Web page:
In the late 1990s the market for natural and organic foods was starting to explode. Lovejoy realized that a core demographic looking for wholesome sources of protein had plenty of options for beef, pork, and poultry, but nothing for seafood. They saw an opportunity to differentiate.

Today, the concept of sustainable seafood has come of age. Even old time players are trying to get in on the business opportunity. “We’re seeing companies making claims and trying to profit off the movement. Great, if it’s for real,” says Lovejoy. “One of our goals is to create a model for the industry. We want to prove you can be profitable selling sustainable seafood and at the same time provide a source for seafood consumers can trust.”

What’s not to trust about seafood? Health and nutrition advocates have long touted the benefits of eating more of it. The dirty secret, says Lovejoy, is that it is rare to find seafood nowadays that has not been treated with any chemicals. He says fish is increasingly being frozen whole and shipped to China for processing. “A lot of Alaskan salmon is frozen, shipped to China, then soaked in sodium tripolyphosphate [preservative] and resold. The travesty is that it is being carried out purely in the name of cheap labor. It’s a crime. It’s tremendously sad,” says Lovejoy.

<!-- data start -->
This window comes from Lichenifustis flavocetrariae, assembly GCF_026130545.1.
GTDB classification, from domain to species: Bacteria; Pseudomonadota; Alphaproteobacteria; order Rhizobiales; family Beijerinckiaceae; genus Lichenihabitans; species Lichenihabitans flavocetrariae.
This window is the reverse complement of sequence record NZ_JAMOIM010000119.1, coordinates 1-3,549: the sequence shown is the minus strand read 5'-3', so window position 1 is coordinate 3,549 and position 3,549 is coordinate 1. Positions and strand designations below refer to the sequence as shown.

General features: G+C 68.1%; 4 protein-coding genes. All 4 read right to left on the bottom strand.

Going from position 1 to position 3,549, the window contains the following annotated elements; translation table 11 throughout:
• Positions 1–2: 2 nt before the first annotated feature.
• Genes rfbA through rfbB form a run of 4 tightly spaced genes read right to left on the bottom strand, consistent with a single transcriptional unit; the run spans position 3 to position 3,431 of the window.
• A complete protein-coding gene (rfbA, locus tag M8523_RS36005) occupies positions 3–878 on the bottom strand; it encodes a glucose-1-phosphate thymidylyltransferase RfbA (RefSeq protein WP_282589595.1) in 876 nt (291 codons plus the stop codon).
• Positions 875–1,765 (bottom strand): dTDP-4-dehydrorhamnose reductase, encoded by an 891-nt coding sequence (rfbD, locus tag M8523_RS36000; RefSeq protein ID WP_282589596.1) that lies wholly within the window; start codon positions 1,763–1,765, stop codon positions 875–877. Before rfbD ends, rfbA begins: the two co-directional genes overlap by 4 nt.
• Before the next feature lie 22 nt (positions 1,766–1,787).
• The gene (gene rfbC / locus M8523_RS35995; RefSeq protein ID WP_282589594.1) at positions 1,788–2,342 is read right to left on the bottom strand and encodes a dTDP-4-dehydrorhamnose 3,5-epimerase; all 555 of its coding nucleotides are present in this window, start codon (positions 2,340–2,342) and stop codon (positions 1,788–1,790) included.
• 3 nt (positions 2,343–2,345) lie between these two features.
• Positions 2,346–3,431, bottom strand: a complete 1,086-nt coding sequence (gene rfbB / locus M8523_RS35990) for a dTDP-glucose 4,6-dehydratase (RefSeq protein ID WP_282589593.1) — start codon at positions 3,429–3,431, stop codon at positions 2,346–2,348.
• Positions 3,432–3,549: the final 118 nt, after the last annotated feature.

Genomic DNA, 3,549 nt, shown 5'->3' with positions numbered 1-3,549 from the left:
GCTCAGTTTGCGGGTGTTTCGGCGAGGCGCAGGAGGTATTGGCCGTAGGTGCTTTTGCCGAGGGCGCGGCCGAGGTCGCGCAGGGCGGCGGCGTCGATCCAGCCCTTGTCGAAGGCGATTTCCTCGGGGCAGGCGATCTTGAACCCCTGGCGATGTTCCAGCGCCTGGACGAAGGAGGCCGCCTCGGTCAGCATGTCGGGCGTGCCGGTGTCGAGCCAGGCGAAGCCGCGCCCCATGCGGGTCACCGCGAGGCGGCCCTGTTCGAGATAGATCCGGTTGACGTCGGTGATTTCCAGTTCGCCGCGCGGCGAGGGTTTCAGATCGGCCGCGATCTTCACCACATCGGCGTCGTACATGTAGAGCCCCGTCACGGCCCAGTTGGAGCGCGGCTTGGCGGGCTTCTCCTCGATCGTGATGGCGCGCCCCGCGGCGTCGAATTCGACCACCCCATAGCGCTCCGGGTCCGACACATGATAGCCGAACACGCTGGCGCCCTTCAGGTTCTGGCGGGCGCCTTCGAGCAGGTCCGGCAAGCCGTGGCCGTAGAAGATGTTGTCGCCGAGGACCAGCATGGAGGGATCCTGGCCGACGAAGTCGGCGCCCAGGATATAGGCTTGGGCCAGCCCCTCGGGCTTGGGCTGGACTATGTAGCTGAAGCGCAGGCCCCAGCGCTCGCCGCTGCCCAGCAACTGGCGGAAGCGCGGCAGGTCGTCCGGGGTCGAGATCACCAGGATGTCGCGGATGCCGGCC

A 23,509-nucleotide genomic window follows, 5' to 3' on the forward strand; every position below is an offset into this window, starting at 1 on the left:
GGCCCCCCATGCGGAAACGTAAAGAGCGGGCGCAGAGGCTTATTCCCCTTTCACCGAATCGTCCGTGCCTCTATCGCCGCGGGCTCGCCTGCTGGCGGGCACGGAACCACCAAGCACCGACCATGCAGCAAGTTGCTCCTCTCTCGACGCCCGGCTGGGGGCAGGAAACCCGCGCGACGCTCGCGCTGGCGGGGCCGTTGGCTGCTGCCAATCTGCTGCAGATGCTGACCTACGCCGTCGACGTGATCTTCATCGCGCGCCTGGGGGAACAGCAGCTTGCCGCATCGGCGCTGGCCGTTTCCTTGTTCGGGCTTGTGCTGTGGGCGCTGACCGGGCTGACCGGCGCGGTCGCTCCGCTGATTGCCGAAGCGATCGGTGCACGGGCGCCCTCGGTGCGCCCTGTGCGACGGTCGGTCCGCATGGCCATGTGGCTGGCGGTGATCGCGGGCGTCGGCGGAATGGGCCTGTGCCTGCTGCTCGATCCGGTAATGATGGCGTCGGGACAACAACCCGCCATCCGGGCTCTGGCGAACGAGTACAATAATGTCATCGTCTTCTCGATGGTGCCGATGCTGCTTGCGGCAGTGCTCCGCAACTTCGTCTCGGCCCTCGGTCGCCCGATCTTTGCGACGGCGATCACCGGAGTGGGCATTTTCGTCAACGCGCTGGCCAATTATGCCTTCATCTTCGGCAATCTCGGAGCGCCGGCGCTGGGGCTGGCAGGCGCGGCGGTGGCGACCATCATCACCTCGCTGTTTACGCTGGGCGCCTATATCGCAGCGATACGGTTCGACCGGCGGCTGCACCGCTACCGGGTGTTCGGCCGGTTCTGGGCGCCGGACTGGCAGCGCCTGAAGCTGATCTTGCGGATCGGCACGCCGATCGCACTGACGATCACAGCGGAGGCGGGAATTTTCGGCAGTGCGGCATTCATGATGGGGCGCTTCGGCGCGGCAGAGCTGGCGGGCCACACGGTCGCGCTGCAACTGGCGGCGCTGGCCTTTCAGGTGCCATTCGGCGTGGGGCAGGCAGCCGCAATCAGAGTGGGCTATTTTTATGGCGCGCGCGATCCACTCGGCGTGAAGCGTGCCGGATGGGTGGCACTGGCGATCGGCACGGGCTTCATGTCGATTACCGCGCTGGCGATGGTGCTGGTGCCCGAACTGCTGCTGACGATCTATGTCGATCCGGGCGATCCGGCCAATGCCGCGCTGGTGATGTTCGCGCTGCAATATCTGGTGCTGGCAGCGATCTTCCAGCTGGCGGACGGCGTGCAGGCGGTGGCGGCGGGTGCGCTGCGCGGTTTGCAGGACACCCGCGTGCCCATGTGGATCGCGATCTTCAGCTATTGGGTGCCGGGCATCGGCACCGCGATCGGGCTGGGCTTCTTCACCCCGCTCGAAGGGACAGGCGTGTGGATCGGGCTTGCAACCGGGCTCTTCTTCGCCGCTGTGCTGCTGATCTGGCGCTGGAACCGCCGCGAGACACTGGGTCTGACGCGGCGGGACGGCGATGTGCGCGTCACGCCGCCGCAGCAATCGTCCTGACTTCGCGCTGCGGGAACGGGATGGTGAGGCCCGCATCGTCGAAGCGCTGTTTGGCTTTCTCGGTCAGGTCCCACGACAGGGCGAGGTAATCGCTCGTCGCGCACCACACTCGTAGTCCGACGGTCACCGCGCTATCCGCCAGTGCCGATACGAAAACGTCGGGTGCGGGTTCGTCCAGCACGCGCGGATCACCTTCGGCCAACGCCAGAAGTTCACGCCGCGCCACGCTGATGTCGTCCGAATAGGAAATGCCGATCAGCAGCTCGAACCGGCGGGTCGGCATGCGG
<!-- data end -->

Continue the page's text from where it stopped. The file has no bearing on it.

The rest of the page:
The Sustainability Tidal Wave

Ecofish relies on the leading marine science and conservation experts on its seafood advisory board for advice on product sourcing. The company also has a culinary advisory board, which helps select what species to offer, and as a liaison between EcoFish and chefs.